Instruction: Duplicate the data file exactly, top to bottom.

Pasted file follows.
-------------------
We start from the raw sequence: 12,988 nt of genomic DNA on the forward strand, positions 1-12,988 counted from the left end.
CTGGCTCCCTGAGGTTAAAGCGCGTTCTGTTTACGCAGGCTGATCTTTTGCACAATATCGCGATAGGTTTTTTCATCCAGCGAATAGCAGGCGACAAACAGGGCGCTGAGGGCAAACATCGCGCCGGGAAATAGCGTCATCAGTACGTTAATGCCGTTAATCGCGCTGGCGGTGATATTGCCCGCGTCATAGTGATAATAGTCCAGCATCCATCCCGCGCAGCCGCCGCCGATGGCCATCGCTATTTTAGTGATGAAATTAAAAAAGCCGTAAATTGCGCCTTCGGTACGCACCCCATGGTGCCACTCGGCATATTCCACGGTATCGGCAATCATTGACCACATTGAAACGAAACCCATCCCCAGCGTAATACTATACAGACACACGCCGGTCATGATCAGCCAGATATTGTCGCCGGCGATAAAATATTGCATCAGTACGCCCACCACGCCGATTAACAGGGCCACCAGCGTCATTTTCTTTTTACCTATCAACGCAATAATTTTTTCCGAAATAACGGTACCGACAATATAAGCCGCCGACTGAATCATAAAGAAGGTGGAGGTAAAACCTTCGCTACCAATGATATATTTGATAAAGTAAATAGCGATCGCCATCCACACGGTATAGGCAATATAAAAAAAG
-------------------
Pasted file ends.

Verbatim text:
We start from the raw sequence: 12,988 nt of genomic DNA on the forward strand, positions 1-12,988 counted from the left end.
CTGGCTCCCTGAGGTTAAAGCGCGTTCTGTTTACGCAGGCTGATCTTTTGCACAATATCGCGATAGGTTTTTTCATCCAGCGAATAGCAGGCGACAAACAGGGCGCTGAGGGCAAACATCGCGCCGGGAAATAGCGTCATCAGTACGTTAATGCCGTTAATCGCGCTGGCGGTGATATTGCCCGCGTCATAGTGATAATAGTCCAGCATCCATCCCGCGCAGCCGCCGCCGATGGCCATCGCTATTTTAGTGATGAAATTAAAAAAGCCGTAAATTGCGCCTTCGGTACGCACCCCATGGTGCCACTCGGCATATTCCACGGTATCGGCAATCATTGACCACATTGAAACGAAACCCATCCCCAGCGTAATACTATACAGACACACGCCGGTCATGATCAGCCAGATATTGTCGCCGGCGATAAAATATTGCATCAGTACGCCCACCACGCCGATTAACAGGGCCACCAGCGTCATTTTCTTTTTACCTATCAACGCAATAATTTTTTCCGAAATAACGGTACCGACAATATAAGCCGCCGACTGAATCATAAAGAAGGTGGAGGTAAAACCTTCGCTACCAATGATATATTTGATAAAGTAAATAGCGATCGCCATCCACACGGTATAGGCAATATAAAAAAAG